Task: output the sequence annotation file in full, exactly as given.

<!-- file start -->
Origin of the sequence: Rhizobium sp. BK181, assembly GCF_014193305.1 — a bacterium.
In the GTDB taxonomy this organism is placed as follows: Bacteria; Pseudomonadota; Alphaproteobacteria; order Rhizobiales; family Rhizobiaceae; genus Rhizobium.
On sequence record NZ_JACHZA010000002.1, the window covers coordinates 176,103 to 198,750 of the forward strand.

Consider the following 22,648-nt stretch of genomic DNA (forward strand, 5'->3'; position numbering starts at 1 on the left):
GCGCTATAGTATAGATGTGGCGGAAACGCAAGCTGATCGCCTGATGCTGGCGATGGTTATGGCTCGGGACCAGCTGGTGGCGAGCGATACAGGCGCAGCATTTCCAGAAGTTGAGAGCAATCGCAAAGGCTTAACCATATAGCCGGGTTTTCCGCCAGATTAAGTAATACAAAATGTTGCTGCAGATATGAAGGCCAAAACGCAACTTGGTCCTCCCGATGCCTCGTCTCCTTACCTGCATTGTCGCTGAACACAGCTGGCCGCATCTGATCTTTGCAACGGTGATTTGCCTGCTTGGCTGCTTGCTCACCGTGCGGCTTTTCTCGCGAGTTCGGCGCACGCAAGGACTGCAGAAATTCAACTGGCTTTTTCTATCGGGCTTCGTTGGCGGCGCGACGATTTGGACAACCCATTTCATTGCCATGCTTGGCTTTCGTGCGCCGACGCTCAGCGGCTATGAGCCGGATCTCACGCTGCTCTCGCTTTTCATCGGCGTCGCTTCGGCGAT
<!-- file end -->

Origin of the sequence: Rhizobium sp. BK181, assembly GCF_014193305.1 — a bacterium.
In the GTDB taxonomy this organism is placed as follows: Bacteria; Pseudomonadota; Alphaproteobacteria; order Rhizobiales; family Rhizobiaceae; genus Rhizobium.
On sequence record NZ_JACHZA010000002.1, the window covers coordinates 176,103 to 198,750 of the forward strand.

Consider the following 22,648-nt stretch of genomic DNA (forward strand, 5'->3'; position numbering starts at 1 on the left):
GCGCTATAGTATAGATGTGGCGGAAACGCAAGCTGATCGCCTGATGCTGGCGATGGTTATGGCTCGGGACCAGCTGGTGGCGAGCGATACAGGCGCAGCATTTCCAGAAGTTGAGAGCAATCGCAAAGGCTTAACCATATAGCCGGGTTTTCCGCCAGATTAAGTAATACAAAATGTTGCTGCAGATATGAAGGCCAAAACGCAACTTGGTCCTCCCGATGCCTCGTCTCCTTACCTGCATTGTCGCTGAACACAGCTGGCCGCATCTGATCTTTGCAACGGTGATTTGCCTGCTTGGCTGCTTGCTCACCGTGCGGCTTTTCTCGCGAGTTCGGCGCACGCAAGGACTGCAGAAATTCAACTGGCTTTTTCTATCGGGCTTCGTTGGCGGCGCGACGATTTGGACAACCCATTTCATTGCCATGCTTGGCTTTCGTGCGCCGACGCTCAGCGGCTATGAGCCGGATCTCACGCTGCTCTCGCTTTTCATCGGCGTCGCTTCGGCGAT